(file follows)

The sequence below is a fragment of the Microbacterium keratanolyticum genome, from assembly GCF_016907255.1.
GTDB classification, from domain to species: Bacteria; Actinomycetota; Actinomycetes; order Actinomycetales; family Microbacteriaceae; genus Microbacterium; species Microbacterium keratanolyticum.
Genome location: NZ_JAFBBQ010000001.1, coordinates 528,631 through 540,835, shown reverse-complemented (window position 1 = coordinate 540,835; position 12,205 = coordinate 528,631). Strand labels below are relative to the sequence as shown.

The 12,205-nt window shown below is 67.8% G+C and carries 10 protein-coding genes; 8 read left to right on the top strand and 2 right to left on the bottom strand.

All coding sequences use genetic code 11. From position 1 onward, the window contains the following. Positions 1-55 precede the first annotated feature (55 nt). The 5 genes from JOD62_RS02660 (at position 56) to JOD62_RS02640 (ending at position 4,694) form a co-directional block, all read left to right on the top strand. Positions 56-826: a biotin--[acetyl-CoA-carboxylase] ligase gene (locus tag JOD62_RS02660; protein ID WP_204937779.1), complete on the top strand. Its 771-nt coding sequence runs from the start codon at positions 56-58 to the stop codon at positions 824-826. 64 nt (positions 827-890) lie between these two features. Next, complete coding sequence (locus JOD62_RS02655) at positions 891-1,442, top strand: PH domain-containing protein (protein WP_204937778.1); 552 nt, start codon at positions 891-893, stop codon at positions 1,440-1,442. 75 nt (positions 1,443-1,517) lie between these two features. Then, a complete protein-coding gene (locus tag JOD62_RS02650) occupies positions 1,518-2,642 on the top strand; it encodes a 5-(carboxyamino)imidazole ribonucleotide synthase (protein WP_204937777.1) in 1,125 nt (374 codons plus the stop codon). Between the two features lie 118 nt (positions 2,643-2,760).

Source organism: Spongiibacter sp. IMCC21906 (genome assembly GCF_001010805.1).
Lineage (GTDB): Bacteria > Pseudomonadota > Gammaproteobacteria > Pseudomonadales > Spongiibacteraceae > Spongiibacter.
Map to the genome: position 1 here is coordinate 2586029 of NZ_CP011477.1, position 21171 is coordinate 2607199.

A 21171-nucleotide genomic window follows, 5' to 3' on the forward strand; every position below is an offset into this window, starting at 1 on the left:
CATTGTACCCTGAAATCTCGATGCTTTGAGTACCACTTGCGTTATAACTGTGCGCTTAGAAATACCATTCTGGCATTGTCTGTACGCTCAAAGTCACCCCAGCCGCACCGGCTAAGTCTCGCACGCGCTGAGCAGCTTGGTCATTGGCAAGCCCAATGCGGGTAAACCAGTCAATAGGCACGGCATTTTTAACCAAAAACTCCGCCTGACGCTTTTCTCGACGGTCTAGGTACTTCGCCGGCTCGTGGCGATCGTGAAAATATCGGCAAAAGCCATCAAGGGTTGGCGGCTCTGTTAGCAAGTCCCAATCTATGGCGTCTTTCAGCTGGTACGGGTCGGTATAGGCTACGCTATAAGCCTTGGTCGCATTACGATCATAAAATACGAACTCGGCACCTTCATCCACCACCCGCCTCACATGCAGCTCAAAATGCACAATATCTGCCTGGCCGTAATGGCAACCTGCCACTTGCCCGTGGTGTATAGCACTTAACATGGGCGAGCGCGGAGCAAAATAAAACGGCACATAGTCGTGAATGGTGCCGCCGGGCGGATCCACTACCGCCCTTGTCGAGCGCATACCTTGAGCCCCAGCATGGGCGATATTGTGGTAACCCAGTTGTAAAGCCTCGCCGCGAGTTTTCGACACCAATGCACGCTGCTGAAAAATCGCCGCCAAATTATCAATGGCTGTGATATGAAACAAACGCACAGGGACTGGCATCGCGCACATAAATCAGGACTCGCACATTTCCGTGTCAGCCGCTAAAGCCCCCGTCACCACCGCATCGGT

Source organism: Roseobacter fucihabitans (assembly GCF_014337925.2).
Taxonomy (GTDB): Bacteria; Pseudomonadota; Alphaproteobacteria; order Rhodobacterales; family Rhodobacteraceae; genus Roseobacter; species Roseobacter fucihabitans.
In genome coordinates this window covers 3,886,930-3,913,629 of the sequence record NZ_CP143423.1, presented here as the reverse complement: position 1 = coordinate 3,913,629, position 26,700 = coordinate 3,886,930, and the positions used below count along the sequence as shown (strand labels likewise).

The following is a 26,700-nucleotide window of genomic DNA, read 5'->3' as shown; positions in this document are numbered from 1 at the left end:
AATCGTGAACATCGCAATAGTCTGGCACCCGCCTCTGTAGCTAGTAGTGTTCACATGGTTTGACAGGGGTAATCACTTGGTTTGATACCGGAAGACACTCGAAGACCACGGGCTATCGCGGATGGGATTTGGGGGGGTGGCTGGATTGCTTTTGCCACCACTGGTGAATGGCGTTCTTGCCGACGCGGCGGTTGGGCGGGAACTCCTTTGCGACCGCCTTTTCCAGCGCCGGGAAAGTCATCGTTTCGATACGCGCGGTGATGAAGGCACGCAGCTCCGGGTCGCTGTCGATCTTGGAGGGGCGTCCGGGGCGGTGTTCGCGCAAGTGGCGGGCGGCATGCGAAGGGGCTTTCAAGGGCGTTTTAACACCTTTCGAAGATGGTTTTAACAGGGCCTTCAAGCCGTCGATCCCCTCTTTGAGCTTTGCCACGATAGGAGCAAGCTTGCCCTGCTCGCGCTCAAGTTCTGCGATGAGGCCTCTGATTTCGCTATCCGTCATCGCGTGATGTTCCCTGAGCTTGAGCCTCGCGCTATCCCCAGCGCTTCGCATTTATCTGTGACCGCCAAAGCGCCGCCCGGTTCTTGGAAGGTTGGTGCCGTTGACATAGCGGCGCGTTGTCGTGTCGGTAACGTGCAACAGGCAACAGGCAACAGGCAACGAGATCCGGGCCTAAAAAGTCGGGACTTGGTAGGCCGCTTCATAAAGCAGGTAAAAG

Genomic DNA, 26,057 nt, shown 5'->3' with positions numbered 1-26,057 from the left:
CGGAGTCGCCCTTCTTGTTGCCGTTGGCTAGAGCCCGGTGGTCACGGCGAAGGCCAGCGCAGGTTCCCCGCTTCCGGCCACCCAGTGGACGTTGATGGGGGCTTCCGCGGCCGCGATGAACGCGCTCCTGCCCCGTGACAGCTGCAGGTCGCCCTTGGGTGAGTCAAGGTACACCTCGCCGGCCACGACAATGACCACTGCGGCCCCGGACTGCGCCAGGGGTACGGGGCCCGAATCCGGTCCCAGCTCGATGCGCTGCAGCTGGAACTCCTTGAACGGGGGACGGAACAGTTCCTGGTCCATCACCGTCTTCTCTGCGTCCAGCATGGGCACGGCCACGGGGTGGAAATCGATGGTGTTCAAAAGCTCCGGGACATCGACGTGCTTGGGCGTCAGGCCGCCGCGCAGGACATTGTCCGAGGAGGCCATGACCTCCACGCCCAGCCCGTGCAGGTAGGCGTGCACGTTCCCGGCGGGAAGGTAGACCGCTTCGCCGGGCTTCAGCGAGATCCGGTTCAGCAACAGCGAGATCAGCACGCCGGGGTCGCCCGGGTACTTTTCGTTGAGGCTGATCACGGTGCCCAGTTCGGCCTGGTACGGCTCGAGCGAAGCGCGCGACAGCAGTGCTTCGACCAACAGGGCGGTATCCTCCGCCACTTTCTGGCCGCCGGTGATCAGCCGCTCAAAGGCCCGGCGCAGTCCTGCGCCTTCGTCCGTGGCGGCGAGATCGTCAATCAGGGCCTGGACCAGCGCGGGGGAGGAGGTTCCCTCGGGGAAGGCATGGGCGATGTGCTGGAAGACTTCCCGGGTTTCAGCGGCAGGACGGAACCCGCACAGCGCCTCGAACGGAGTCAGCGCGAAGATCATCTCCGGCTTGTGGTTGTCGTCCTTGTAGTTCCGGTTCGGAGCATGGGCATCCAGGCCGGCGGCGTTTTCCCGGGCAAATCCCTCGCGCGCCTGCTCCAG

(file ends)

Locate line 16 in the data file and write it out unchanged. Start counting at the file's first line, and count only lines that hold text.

Genomic DNA, 26,057 nt, shown 5'->3' with positions numbered 1-26,057 from the left: